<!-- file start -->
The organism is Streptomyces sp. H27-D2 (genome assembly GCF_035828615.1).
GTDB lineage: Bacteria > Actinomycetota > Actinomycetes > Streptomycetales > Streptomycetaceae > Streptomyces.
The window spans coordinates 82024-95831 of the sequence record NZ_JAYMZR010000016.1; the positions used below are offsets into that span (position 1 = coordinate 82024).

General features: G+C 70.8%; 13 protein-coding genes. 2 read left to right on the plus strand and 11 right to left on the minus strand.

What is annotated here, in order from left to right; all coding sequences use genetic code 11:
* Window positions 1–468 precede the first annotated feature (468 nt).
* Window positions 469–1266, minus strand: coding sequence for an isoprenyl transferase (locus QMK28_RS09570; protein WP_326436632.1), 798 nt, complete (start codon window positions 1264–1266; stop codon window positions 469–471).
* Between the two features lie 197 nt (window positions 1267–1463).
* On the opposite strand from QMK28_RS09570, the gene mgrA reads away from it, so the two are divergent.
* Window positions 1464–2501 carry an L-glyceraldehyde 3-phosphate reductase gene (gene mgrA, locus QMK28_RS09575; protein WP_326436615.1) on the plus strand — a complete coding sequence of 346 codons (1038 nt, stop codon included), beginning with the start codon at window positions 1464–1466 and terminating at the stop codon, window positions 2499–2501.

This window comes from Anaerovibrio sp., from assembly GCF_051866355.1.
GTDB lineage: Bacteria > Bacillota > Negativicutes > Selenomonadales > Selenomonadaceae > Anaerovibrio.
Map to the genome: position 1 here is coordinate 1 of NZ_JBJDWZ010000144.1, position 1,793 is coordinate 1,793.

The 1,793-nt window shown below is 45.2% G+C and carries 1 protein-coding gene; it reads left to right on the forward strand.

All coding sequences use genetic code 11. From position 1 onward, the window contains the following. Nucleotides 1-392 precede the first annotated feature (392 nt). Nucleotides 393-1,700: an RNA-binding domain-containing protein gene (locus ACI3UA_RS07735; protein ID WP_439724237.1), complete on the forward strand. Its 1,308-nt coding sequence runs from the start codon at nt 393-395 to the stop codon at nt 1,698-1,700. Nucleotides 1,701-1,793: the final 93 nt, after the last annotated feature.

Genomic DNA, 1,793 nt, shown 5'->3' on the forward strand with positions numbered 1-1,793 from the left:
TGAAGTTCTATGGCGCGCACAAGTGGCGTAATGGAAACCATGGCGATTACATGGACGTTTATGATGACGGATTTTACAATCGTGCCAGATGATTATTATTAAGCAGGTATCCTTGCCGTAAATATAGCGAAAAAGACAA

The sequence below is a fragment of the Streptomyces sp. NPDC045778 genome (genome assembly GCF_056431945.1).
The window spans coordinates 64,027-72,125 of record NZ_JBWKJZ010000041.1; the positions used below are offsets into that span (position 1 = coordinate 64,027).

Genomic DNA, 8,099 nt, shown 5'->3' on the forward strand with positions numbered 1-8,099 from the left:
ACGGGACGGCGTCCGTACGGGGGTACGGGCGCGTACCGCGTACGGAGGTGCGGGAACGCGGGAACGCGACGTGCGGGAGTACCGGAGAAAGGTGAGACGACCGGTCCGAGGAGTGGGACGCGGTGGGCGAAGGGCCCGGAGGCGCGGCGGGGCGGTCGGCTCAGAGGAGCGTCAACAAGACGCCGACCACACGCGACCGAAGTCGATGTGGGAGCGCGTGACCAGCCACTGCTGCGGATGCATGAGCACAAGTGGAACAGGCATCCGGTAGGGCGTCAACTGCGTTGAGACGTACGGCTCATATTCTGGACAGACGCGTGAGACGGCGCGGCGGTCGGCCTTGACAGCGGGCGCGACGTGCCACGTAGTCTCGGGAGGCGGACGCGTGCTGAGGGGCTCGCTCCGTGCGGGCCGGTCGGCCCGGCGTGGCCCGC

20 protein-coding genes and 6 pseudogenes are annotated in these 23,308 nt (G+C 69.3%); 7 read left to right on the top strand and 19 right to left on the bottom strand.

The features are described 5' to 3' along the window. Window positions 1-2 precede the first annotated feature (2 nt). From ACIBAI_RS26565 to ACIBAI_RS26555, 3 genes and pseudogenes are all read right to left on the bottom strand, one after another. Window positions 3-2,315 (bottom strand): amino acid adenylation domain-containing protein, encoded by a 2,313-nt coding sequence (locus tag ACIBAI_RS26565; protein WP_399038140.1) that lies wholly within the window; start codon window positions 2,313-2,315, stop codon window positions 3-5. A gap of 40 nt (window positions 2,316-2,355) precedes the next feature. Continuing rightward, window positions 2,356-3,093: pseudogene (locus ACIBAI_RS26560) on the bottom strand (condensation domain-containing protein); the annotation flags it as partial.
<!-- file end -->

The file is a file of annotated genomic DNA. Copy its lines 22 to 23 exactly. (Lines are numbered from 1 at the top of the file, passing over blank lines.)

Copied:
20 protein-coding genes and 6 pseudogenes are annotated in these 23,308 nt (G+C 69.3%); 7 read left to right on the top strand and 19 right to left on the bottom strand.

The features are described 5' to 3' along the window. Window positions 1-2 precede the first annotated feature (2 nt). From ACIBAI_RS26565 to ACIBAI_RS26555, 3 genes and pseudogenes are all read right to left on the bottom strand, one after another. Window positions 3-2,315 (bottom strand): amino acid adenylation domain-containing protein, encoded by a 2,313-nt coding sequence (locus tag ACIBAI_RS26565; protein WP_399038140.1) that lies wholly within the window; start codon window positions 2,313-2,315, stop codon window positions 3-5. A gap of 40 nt (window positions 2,316-2,355) precedes the next feature. Continuing rightward, window positions 2,356-3,093: pseudogene (locus ACIBAI_RS26560) on the bottom strand (condensation domain-containing protein); the annotation flags it as partial.